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Al Plass, A Man Whose Work Ethic Drove Everything He Did04:09Download

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For 43 years, Al Plass carried a gray bucket, touched up with duct tape after the handle pulled off, to the Smith & Wesson gun plant in Springfield. The bucket held a sandwich — white bread, margarine and American cheese, bologna, ham or chicken loaf — a banana and a thermos of hot coffee. Al was not one to drop his dimes on the canteen wagon.

Assembly line hours were 7 a.m. to 3:30 p.m., but Al was paid by the number of guns he put together. He stayed late, was home by 6, and gone again by 6:30, painting and wallpapering homes around Springfield for another four or five hours. His daughter, Deb Lantaigne, remembers how each night ended.

Al Plass (Courtesy Susan Lawson)
Al Plass (Courtesy Susan Lawson)

“Almost always the last thing he did before he went to bed at night was really clean his fingers,” said Deb. “They looked like laborers' hands in that they were blistered and callous, that kind of thing, but they were clean, clean, clean.”

On Saturdays, he worked 7 a.m. to noon at the gun plant. Sundays were for family. Al was a man of regularity, of discipline without complaint.

“I never had a sense that he was tired,” Deb recalled, “or even that stressed. Nope, never ever a sense that he was tired. I remember he had migraine headaches, but see, he’d work through those, so then he’d just come home and sleep.”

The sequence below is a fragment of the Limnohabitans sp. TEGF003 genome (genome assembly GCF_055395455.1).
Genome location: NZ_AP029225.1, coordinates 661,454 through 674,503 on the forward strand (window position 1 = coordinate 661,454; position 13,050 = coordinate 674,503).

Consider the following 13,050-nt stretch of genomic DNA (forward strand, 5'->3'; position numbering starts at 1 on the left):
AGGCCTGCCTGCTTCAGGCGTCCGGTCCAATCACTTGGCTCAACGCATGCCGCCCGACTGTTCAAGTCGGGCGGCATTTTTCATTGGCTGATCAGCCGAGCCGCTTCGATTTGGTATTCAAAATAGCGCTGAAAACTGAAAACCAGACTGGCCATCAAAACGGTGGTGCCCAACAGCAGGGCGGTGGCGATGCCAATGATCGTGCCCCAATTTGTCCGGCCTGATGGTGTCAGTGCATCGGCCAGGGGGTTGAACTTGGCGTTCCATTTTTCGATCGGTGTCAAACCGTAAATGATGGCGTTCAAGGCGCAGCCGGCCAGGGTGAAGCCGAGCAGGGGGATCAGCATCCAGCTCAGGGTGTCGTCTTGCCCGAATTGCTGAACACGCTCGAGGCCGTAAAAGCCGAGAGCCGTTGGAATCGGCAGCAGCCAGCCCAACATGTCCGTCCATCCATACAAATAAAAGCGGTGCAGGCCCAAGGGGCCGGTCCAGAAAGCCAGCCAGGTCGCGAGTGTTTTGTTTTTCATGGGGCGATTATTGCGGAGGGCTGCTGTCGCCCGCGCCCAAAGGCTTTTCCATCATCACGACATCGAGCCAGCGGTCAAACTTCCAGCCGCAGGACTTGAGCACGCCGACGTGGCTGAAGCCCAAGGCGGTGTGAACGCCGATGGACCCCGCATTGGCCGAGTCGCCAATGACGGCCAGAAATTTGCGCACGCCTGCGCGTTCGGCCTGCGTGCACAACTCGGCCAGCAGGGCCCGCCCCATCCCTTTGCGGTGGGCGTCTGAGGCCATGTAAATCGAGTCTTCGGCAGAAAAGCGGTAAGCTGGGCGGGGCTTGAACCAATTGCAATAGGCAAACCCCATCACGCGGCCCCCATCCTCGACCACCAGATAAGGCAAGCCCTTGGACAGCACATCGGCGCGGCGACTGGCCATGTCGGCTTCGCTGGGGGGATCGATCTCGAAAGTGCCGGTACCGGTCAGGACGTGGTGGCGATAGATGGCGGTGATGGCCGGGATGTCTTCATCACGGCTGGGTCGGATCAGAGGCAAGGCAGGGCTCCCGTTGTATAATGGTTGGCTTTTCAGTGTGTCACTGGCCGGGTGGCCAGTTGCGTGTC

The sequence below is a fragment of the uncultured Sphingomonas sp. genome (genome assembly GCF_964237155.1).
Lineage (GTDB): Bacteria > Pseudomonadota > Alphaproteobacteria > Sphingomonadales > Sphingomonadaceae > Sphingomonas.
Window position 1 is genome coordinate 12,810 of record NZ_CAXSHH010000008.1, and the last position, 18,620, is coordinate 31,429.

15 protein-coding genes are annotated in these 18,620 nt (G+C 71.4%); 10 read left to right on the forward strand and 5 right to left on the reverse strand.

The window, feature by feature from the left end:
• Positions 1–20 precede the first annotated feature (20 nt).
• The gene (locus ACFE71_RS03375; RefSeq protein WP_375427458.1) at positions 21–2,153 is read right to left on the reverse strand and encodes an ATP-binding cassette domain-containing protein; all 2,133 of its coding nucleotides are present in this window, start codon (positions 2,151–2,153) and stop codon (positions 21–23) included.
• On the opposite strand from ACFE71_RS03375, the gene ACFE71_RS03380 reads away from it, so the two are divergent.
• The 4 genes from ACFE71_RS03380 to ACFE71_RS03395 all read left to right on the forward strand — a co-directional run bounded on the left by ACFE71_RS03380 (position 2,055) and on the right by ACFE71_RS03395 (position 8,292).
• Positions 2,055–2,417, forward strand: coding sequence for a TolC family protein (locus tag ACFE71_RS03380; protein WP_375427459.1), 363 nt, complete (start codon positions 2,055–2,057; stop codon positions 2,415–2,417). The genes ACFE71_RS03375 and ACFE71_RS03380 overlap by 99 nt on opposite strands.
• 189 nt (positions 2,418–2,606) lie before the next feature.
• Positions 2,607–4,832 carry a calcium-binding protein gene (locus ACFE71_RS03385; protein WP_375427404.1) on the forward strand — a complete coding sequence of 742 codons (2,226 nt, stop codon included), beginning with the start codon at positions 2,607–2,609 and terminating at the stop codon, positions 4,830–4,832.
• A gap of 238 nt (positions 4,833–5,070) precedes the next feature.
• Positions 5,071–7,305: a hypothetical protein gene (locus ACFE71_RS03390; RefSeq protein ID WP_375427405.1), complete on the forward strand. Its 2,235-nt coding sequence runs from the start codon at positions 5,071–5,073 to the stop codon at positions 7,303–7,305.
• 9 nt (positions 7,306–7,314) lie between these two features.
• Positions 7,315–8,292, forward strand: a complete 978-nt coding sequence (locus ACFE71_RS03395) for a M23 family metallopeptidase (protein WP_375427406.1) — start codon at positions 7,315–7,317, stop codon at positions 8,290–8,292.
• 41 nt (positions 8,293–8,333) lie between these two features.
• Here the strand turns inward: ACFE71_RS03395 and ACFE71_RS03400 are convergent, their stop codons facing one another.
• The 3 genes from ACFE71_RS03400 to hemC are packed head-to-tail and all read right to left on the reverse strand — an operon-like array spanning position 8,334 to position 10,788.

Eventually, Al moved off the assembly line and into repair — so adept as a diagnostician and surgeon that VIPs across the country requested him.

“He worked on Elvis Presley’s guns, he was a big gun owner. I have an older sister who is a real Elvis Presley fan, so he used to love to tell her that he had worked on that gun, and of course, they were exquisitely engraved.”

He oiled and sanded and fussed with guns all day. But he never owned one.

“Never,” Deb laughed. “Not a one. Isn’t that interesting? Not a one. If he were here, he’d say, 'I had no reason to have one.' "

When he retired at 65, Al went to work again, almost immediately, in the local Springfield funeral parlor. Death keeps no calendar, and his rigid hours suddenly became flexible. But he loved the job: greeting mourners, tidying the lawn, driving families (or bodies) when necessary. Alternating two black suits and a pair of polished shoes, he worked whenever he was asked. He did it until he was 85.

Al allowed himself the frugal luxuries of a disciplined man: cans of Union Leader tobacco, White Owl cigars. Later on, there was a used car, and eventually, a new one.

“His last one was a green Buick Lesabre, and you would have thought it was a Rolls Royce to listen to him.”

But the greatest luxury he allowed himself was tending to family. After his three daughters were grown, instead of painting and wallpapering for clients, he painted and wallpapered their homes when his shifts at Smith & Wesson were over.

He was never a man who said much. He was a man who worked.

To nominate someone for remembrance, please email remember@wbur.org.

This segment aired on August 22, 2017.

Elissa Ely Creator of WBUR's The Remembrance Project
Elissa Ely is a community psychiatrist in Massachusetts and the creator of WBUR's The Remembrance Project.

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